Canopy spectral sensor
Light interception efficiency is a major factor influencing plant development and biomass production. Light interception in an orchard canopy is a key parameter driving yield and quality of the production. Plant and fruit growth and development is significantly influenced by both the quantity and the quality of the light intercepted by the canopy.
Light that drives photosynthesis is called Photosynthetically Active Radiation (PAR) and is typically defined as total light with wavelength in the range 400-700 nm. Conventional PAR sensors provide a single value of light irradiance in that range.
We developed and engineered a canopy spectral sensor based on a spectrometer that can capture the entire light spectrum from 350 to 850 nm with a resolution of better than 10 nm. The system is mounted on a moving platform that is able to rotate about two axes. The system enables the measurement of the sunlight distributions as a function of the elevation and azimuth in terms of both its intensity and its spectrum.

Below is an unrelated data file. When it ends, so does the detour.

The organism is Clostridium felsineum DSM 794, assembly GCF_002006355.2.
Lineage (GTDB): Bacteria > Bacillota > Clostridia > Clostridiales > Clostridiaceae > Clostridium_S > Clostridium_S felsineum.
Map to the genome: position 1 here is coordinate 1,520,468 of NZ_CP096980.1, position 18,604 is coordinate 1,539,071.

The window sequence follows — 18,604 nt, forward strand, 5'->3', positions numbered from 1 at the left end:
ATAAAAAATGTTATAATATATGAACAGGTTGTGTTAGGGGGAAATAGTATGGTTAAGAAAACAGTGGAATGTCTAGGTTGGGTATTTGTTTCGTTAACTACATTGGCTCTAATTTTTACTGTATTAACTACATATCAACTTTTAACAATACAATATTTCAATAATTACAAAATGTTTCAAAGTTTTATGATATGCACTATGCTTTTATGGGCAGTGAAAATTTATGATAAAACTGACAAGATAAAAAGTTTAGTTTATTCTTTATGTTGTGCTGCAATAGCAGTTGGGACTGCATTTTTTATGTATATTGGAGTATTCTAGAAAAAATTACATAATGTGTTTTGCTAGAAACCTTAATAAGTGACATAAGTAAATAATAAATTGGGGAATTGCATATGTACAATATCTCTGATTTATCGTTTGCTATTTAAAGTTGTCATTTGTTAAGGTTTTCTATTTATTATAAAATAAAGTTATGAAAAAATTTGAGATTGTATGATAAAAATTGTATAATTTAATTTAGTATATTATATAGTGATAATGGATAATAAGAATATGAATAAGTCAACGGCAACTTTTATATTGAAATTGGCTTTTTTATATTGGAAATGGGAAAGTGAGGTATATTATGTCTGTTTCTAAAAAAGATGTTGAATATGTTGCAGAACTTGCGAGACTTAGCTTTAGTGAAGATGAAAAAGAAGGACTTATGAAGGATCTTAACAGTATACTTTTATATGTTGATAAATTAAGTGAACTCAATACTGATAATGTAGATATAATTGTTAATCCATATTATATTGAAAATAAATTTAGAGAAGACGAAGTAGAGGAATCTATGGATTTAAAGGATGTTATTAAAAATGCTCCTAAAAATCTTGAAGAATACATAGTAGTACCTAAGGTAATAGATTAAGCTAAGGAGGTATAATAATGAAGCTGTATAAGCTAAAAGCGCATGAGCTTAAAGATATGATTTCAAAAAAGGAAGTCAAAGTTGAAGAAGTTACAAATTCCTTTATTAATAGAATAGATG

We engineered the readout system of the spectrometer to be able to measure any light level, from very low levels such as those of dusk or dawn, to extremely bright conditions such as those when the sensor is pointing directly towards the sun. The system is battery-operated and powered by a solar panel: it can collect data continuously for weeks at a time without intervention and log the data onto a memory card.
In this way, the system can map the sunlight levels during the day at any present range of angles or over the entire hemisphere. It can be placed under an orchard canopy to quantitatively determine the light interception efficiency of the plants at different times during the day.
Our canopy light sensor is currently being used by scientists at Agriculture Victoria to understand how light interception efficiency affects yield and growth rate in almond orchards. Other applications include light intensity measurement under plant canopies in outdoor environments, greenhouses, and growth chambers.